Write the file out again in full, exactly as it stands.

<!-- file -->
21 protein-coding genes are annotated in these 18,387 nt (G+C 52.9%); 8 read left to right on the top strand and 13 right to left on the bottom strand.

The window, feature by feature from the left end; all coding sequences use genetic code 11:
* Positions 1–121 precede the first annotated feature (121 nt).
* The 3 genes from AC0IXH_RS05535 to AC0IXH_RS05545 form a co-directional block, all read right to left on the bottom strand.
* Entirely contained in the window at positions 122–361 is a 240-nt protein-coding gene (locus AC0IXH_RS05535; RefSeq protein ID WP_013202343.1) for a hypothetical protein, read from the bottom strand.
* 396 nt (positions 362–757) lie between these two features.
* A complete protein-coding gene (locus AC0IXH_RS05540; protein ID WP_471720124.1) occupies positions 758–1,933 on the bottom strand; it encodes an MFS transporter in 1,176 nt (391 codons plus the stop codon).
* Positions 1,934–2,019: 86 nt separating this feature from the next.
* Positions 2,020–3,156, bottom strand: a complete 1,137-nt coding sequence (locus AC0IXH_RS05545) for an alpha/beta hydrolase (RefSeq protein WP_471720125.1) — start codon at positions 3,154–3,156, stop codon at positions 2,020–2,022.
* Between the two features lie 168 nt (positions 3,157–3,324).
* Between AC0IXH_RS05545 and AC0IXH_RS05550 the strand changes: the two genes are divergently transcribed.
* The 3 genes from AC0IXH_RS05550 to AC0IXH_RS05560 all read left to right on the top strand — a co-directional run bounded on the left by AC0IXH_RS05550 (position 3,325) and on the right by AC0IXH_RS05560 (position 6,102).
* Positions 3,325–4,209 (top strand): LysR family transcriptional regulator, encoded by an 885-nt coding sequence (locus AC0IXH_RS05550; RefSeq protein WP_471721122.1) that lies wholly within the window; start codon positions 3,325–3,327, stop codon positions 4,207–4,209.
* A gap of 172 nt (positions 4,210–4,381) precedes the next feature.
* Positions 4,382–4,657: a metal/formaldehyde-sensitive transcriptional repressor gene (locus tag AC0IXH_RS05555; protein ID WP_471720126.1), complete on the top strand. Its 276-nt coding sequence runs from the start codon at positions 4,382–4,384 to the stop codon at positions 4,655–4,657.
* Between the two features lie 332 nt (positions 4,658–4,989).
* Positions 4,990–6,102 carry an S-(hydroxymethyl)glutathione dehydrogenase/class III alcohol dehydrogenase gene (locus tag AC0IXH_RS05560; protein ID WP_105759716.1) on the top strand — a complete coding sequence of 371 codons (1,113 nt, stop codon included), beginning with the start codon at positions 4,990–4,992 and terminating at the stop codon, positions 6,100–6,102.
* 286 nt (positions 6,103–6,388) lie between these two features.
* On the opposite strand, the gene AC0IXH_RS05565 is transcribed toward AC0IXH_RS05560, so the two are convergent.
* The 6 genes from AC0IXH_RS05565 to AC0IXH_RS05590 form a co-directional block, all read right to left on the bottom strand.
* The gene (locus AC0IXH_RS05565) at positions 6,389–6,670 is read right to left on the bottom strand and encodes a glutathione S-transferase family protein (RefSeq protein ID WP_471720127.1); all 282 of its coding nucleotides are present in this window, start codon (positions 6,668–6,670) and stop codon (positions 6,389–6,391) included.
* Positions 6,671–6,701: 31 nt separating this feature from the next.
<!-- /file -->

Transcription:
21 protein-coding genes are annotated in these 18,387 nt (G+C 52.9%); 8 read left to right on the top strand and 13 right to left on the bottom strand.

The window, feature by feature from the left end; all coding sequences use genetic code 11:
* Positions 1–121 precede the first annotated feature (121 nt).
* The 3 genes from AC0IXH_RS05535 to AC0IXH_RS05545 form a co-directional block, all read right to left on the bottom strand.
* Entirely contained in the window at positions 122–361 is a 240-nt protein-coding gene (locus AC0IXH_RS05535; RefSeq protein ID WP_013202343.1) for a hypothetical protein, read from the bottom strand.
* 396 nt (positions 362–757) lie between these two features.
* A complete protein-coding gene (locus AC0IXH_RS05540; protein ID WP_471720124.1) occupies positions 758–1,933 on the bottom strand; it encodes an MFS transporter in 1,176 nt (391 codons plus the stop codon).
* Positions 1,934–2,019: 86 nt separating this feature from the next.
* Positions 2,020–3,156, bottom strand: a complete 1,137-nt coding sequence (locus AC0IXH_RS05545) for an alpha/beta hydrolase (RefSeq protein WP_471720125.1) — start codon at positions 3,154–3,156, stop codon at positions 2,020–2,022.
* Between the two features lie 168 nt (positions 3,157–3,324).
* Between AC0IXH_RS05545 and AC0IXH_RS05550 the strand changes: the two genes are divergently transcribed.
* The 3 genes from AC0IXH_RS05550 to AC0IXH_RS05560 all read left to right on the top strand — a co-directional run bounded on the left by AC0IXH_RS05550 (position 3,325) and on the right by AC0IXH_RS05560 (position 6,102).
* Positions 3,325–4,209 (top strand): LysR family transcriptional regulator, encoded by an 885-nt coding sequence (locus AC0IXH_RS05550; RefSeq protein WP_471721122.1) that lies wholly within the window; start codon positions 3,325–3,327, stop codon positions 4,207–4,209.
* A gap of 172 nt (positions 4,210–4,381) precedes the next feature.
* Positions 4,382–4,657: a metal/formaldehyde-sensitive transcriptional repressor gene (locus tag AC0IXH_RS05555; protein ID WP_471720126.1), complete on the top strand. Its 276-nt coding sequence runs from the start codon at positions 4,382–4,384 to the stop codon at positions 4,655–4,657.
* Between the two features lie 332 nt (positions 4,658–4,989).
* Positions 4,990–6,102 carry an S-(hydroxymethyl)glutathione dehydrogenase/class III alcohol dehydrogenase gene (locus tag AC0IXH_RS05560; protein ID WP_105759716.1) on the top strand — a complete coding sequence of 371 codons (1,113 nt, stop codon included), beginning with the start codon at positions 4,990–4,992 and terminating at the stop codon, positions 6,100–6,102.
* 286 nt (positions 6,103–6,388) lie between these two features.
* On the opposite strand, the gene AC0IXH_RS05565 is transcribed toward AC0IXH_RS05560, so the two are convergent.
* The 6 genes from AC0IXH_RS05565 to AC0IXH_RS05590 form a co-directional block, all read right to left on the bottom strand.
* The gene (locus AC0IXH_RS05565) at positions 6,389–6,670 is read right to left on the bottom strand and encodes a glutathione S-transferase family protein (RefSeq protein ID WP_471720127.1); all 282 of its coding nucleotides are present in this window, start codon (positions 6,668–6,670) and stop codon (positions 6,389–6,391) included.
* Positions 6,671–6,701: 31 nt separating this feature from the next.